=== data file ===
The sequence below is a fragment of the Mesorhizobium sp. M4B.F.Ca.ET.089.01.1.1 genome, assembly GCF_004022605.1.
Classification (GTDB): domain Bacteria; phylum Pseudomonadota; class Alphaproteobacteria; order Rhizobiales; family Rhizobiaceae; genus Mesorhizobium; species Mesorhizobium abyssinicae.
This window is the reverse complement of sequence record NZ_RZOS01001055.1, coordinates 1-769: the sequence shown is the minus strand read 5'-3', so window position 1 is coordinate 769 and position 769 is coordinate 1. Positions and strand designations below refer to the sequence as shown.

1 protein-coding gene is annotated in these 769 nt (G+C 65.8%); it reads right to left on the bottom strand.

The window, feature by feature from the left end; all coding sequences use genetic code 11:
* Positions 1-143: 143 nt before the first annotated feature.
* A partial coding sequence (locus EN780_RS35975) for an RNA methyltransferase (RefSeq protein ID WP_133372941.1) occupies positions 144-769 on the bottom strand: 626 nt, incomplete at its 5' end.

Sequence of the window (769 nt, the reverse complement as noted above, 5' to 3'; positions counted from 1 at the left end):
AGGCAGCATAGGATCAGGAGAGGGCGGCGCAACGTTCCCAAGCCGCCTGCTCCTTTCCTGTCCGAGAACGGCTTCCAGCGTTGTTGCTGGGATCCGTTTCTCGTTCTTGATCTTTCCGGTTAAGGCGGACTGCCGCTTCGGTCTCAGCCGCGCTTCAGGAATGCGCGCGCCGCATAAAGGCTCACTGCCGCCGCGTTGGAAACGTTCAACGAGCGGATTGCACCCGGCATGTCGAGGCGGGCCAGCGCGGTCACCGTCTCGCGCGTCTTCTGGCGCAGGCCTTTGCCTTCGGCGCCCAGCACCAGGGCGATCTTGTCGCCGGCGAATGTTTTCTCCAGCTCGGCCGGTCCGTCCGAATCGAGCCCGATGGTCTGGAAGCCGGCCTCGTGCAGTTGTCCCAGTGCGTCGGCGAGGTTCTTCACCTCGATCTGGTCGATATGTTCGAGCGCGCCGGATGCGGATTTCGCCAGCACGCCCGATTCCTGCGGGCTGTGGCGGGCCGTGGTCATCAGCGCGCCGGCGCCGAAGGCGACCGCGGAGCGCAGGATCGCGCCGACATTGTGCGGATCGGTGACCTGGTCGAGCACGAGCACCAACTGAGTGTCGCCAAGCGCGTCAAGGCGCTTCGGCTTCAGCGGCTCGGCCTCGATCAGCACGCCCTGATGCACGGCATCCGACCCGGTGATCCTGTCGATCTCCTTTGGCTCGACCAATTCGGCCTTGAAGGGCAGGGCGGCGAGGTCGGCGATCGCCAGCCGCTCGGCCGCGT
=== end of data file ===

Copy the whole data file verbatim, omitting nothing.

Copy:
The sequence below is a fragment of the Mesorhizobium sp. M4B.F.Ca.ET.089.01.1.1 genome, assembly GCF_004022605.1.
Classification (GTDB): domain Bacteria; phylum Pseudomonadota; class Alphaproteobacteria; order Rhizobiales; family Rhizobiaceae; genus Mesorhizobium; species Mesorhizobium abyssinicae.
This window is the reverse complement of sequence record NZ_RZOS01001055.1, coordinates 1-769: the sequence shown is the minus strand read 5'-3', so window position 1 is coordinate 769 and position 769 is coordinate 1. Positions and strand designations below refer to the sequence as shown.

1 protein-coding gene is annotated in these 769 nt (G+C 65.8%); it reads right to left on the bottom strand.

The window, feature by feature from the left end; all coding sequences use genetic code 11:
* Positions 1-143: 143 nt before the first annotated feature.
* A partial coding sequence (locus EN780_RS35975) for an RNA methyltransferase (RefSeq protein ID WP_133372941.1) occupies positions 144-769 on the bottom strand: 626 nt, incomplete at its 5' end.

Sequence of the window (769 nt, the reverse complement as noted above, 5' to 3'; positions counted from 1 at the left end):
AGGCAGCATAGGATCAGGAGAGGGCGGCGCAACGTTCCCAAGCCGCCTGCTCCTTTCCTGTCCGAGAACGGCTTCCAGCGTTGTTGCTGGGATCCGTTTCTCGTTCTTGATCTTTCCGGTTAAGGCGGACTGCCGCTTCGGTCTCAGCCGCGCTTCAGGAATGCGCGCGCCGCATAAAGGCTCACTGCCGCCGCGTTGGAAACGTTCAACGAGCGGATTGCACCCGGCATGTCGAGGCGGGCCAGCGCGGTCACCGTCTCGCGCGTCTTCTGGCGCAGGCCTTTGCCTTCGGCGCCCAGCACCAGGGCGATCTTGTCGCCGGCGAATGTTTTCTCCAGCTCGGCCGGTCCGTCCGAATCGAGCCCGATGGTCTGGAAGCCGGCCTCGTGCAGTTGTCCCAGTGCGTCGGCGAGGTTCTTCACCTCGATCTGGTCGATATGTTCGAGCGCGCCGGATGCGGATTTCGCCAGCACGCCCGATTCCTGCGGGCTGTGGCGGGCCGTGGTCATCAGCGCGCCGGCGCCGAAGGCGACCGCGGAGCGCAGGATCGCGCCGACATTGTGCGGATCGGTGACCTGGTCGAGCACGAGCACCAACTGAGTGTCGCCAAGCGCGTCAAGGCGCTTCGGCTTCAGCGGCTCGGCCTCGATCAGCACGCCCTGATGCACGGCATCCGACCCGGTGATCCTGTCGATCTCCTTTGGCTCGACCAATTCGGCCTTGAAGGGCAGGGCGGCGAGGTCGGCGATCGCCAGCCGCTCGGCCGCGT